I followed DesBarres’ recipe to a T and the end result was pretty good but I was left wanting a little more of a flavour kick. Maybe it’s because I’ve been working for the Bertossis too long but my tastebuds have developed a serious need for intense flavour.
DesBarres Manor Inn Sweet Potato Soup with Nova Scotia Maple Syrup
1 Tbsp Olive Oil, 1 tsp chopped garlic, 1/2 C chopped celery, 1/2 C chopped onion
1 Litre Chicken Stock, 2 Lbs peeled and diced Sweet Potatoes
4 Tbsp Maple Syrup, 1/4 tsp Nutmeg, 1 C Whipping Cream, 4 Tbsp Brandy
Sour Cream and Garlic Chives to garnish
Kelly’s Modified Sweet Potato Soup with Acadian Maple Syrup
1 Tbsp Olive Oil, 1 clove chopped garlic, 1 stalk chopped celery, 1/2 med onion, chopped
1.5 Litre Chicken Stock, 2 Lbs peeled and diced Sweet Potatoes
8 Tbsp Acadian Maple Syrup, 1/2 tsp Nutmeg, 1/2 tsp Cardamom, 1.5 C Milk, 4 Tbsp Brandy, pinch of dried chili flakes
**Sautee garlic, celery and onion in olive oil 2 minutes
**Add chicken stock and sweet potato – bring to the boil – reduce heat – simmer one hour or until potatoes are soft
**Puree – add all other ingredients – simmer 15 minutes
**Garnish with sour cream and garlic chives
I simmered my sweet potatoes for one hour as the recipe calls for. I should have taken them from the heat when I checked them at 1/2 an hour because that’s when they were done. By the end of one hour, my sweet potatoes had reduced too much and were so thick that I had to add more liquid, hence the increased measurements of stock and milk in my version. Also, my whipping cream was expired so I had to substitute milk for cream.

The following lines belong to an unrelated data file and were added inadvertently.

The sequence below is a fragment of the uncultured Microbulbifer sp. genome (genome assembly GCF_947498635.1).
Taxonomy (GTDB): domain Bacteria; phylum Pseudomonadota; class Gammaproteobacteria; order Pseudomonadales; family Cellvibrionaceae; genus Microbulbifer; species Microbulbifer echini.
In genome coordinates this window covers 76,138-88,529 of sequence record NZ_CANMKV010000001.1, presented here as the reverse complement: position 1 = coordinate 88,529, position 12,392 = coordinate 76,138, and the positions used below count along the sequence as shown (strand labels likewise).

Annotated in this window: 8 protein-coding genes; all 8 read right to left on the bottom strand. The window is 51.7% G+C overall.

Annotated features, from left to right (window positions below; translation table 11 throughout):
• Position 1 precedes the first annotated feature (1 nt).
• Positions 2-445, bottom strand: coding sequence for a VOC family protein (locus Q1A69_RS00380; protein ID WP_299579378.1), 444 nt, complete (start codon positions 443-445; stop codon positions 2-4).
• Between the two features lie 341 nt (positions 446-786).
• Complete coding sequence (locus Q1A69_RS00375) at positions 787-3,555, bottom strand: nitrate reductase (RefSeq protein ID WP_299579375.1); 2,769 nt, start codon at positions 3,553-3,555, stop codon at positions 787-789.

The only real difference in my version is the seasoning. I doubled the Maple Syrup because I found the original amount got lost among the sweetness of the potatoes. I increased the amount of nutmeg and then added cardamom to bring forth another flavour dimension. The pinch of chili flakes, once pureed, rounded out the bottom end of the sweetness with a little fire. I ate my first bowl with a dollop of sour cream and some chopped baby chives (I couldn’t find garlic chives). The chives added a nice hint of oniony crunch but I think the soup could stand alone without the sour cream.
All in all, this was a really nice recipe from one of Nova Scotia’s best!!Read More
Yesterday was one of those days when it seemed like it was never going to stop raining, so I knew I wanted to make something that would be the exact opposite of a gloomy grey February day. Now, I don’t know if you’ve noticed, but over the last year or so, I’ve developed a love for pink – and pink is DEFINITELY the opposite of grey and gloomy.
I searched through my pantry to see what I had on hand that could be turned into something special – and here’s what I came up with.
Pink Peppercorn Cupcakes topped with Pink Vanilla Bean Buttercream
I thought Pink Peppercorns would add a really interesting flavour to a basic vanilla cupcake recipe. You see, Pink Peppercorns aren’t peppercorns at all – they’re actually the dried berries of a bush called Baies Rose. They have a light peppery taste that borders on sweet with a hint of rose (sometimes, Sean will roll the edges of beef tenderloins in crushed Pink Peppercorns before grilling – this is a fantastic addition of flavour to a steak that you should try if you haven’t). I thought, ‘Why not try them with something sweet?’.
I’ve never actually baked cupcakes before (which a few of my friends found surprising) so of course I turned to the Queen of Baking, Ms. Martha Stewart for a basic Vanilla Cupcake Recipe:
Whisk 3 Cups Flour, 1.5 tsp Baking Powder and 3/4 tsp Salt together in a large bowl